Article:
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How the lyne arm on a still can affect Scotch whisky flavour

How the lyne arm on a still can affect Scotch whisky flavour

The lyne arm – the part of the still that joins the column and neck to the condenser system – has a big impact on reflux.

(Reflux – explained in this post – is a physical process that occurs inside the still during the distillation process.)

Specifically, it is the angle at which the lyne arm points towards the condenser that is of particular importance.

If it slopes upwards from the still to the top of the condensers, vapour will likely condense into liquid in the pipe and fall back down into the still, enhancing reflux. An ascending lyne arm – and therefore more reflux – typically makes for a light, refined and floral spirit character.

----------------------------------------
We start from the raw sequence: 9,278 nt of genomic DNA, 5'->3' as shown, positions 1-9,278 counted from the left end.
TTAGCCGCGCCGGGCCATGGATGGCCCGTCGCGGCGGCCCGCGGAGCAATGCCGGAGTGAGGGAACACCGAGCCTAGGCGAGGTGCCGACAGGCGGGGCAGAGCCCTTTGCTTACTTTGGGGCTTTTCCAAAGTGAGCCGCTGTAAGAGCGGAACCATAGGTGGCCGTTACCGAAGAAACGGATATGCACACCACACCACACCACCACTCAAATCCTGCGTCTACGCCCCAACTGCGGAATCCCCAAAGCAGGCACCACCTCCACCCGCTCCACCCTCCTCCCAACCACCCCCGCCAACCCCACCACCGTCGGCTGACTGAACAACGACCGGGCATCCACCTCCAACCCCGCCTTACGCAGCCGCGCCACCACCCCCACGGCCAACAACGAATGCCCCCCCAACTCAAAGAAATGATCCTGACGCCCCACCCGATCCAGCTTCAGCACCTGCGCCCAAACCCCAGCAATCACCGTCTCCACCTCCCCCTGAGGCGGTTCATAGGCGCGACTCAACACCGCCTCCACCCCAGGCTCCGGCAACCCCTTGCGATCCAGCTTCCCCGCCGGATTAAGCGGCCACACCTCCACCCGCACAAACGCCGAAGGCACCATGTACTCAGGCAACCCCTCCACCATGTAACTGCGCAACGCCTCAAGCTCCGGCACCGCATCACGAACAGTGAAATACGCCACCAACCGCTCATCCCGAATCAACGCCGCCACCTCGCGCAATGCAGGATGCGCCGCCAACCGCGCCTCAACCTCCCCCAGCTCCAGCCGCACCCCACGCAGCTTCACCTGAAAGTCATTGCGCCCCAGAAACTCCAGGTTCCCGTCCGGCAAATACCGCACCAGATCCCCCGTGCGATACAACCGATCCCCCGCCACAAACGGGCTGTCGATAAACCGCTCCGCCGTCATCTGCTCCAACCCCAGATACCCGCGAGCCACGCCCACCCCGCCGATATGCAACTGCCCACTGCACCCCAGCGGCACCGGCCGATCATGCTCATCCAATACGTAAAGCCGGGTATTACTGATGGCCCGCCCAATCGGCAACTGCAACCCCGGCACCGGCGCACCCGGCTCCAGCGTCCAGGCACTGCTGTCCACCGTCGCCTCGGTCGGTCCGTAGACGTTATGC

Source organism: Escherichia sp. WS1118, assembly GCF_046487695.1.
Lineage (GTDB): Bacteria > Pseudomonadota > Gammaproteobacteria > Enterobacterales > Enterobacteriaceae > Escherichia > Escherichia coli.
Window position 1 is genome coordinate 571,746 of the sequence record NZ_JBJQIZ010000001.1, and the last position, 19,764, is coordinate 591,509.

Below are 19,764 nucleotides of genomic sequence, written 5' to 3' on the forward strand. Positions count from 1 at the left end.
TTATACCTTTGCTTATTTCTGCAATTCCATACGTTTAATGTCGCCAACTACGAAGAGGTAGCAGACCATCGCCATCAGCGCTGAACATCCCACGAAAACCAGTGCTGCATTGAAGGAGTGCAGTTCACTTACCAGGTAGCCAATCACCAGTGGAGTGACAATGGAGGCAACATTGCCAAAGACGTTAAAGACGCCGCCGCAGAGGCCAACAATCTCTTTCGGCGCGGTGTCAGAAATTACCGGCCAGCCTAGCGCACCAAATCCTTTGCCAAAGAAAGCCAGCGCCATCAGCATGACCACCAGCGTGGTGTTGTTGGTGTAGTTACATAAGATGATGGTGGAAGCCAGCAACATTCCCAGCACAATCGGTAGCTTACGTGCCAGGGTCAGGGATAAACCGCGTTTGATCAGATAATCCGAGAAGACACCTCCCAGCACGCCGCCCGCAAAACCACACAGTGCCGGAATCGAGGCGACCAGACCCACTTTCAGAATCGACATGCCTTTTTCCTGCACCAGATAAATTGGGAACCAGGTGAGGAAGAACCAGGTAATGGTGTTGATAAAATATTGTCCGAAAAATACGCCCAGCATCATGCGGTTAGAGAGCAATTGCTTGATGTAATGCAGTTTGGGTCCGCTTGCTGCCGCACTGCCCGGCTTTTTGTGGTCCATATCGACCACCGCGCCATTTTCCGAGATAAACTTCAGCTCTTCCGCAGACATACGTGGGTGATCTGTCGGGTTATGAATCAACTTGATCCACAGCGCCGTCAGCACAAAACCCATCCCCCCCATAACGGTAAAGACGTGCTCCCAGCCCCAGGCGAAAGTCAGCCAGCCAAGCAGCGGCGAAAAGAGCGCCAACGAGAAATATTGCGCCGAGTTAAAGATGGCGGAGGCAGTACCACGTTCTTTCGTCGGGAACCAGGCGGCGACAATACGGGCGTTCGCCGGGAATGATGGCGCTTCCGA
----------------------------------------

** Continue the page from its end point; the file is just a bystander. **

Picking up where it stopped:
If it slopes downwards from the still, liquid generated will flow down into the condenser (rather than falling back into the pot), meaning there is less reflux. A descending lyne arm – and therefore less reflux – typically makes for a heavier, oilier spirit.

A straight lyne arm will not impact the character of the spirit with regards to reflux.

Studying the pot stills at a distillery and understanding how the slope of the lyne arm can affect flavour allows you to make an educated guess at the potential character of new make spirit coming off the still… test your theory on the final product.

You can learn more about all of this in the Batch Distillation module of the Certificate in Scotch Whisky.

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